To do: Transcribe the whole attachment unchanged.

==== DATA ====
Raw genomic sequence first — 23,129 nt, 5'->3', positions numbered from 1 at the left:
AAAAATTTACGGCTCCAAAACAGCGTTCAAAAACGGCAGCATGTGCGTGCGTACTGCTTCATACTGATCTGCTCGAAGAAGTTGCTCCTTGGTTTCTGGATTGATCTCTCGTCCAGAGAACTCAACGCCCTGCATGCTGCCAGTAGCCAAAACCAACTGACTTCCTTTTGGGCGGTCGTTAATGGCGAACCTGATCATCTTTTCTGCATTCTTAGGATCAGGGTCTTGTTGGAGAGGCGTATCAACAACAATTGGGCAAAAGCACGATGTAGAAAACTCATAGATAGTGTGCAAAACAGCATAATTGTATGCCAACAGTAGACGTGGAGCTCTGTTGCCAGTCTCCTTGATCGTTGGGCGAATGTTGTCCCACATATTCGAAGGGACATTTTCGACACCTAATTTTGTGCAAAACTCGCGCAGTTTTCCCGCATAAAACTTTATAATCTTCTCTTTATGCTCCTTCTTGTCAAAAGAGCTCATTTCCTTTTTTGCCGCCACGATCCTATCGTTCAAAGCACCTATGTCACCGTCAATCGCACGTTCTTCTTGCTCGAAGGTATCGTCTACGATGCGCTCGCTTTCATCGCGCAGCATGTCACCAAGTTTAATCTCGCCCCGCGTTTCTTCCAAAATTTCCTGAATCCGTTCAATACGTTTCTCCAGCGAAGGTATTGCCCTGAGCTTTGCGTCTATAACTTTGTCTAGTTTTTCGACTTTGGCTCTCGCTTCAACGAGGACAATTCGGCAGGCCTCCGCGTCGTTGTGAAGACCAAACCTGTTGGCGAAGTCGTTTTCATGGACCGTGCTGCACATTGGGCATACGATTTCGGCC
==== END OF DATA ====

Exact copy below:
Raw genomic sequence first — 23,129 nt, 5'->3', positions numbered from 1 at the left:
AAAAATTTACGGCTCCAAAACAGCGTTCAAAAACGGCAGCATGTGCGTGCGTACTGCTTCATACTGATCTGCTCGAAGAAGTTGCTCCTTGGTTTCTGGATTGATCTCTCGTCCAGAGAACTCAACGCCCTGCATGCTGCCAGTAGCCAAAACCAACTGACTTCCTTTTGGGCGGTCGTTAATGGCGAACCTGATCATCTTTTCTGCATTCTTAGGATCAGGGTCTTGTTGGAGAGGCGTATCAACAACAATTGGGCAAAAGCACGATGTAGAAAACTCATAGATAGTGTGCAAAACAGCATAATTGTATGCCAACAGTAGACGTGGAGCTCTGTTGCCAGTCTCCTTGATCGTTGGGCGAATGTTGTCCCACATATTCGAAGGGACATTTTCGACACCTAATTTTGTGCAAAACTCGCGCAGTTTTCCCGCATAAAACTTTATAATCTTCTCTTTATGCTCCTTCTTGTCAAAAGAGCTCATTTCCTTTTTTGCCGCCACGATCCTATCGTTCAAAGCACCTATGTCACCGTCAATCGCACGTTCTTCTTGCTCGAAGGTATCGTCTACGATGCGCTCGCTTTCATCGCGCAGCATGTCACCAAGTTTAATCTCGCCCCGCGTTTCTTCCAAAATTTCCTGAATCCGTTCAATACGTTTCTCCAGCGAAGGTATTGCCCTGAGCTTTGCGTCTATAACTTTGTCTAGTTTTTCGACTTTGGCTCTCGCTTCAACGAGGACAATTCGGCAGGCCTCCGCGTCGTTGTGAAGACCAAACCTGTTGGCGAAGTCGTTTTCATGGACCGTGCTGCACATTGGGCATACGATTTCGGCC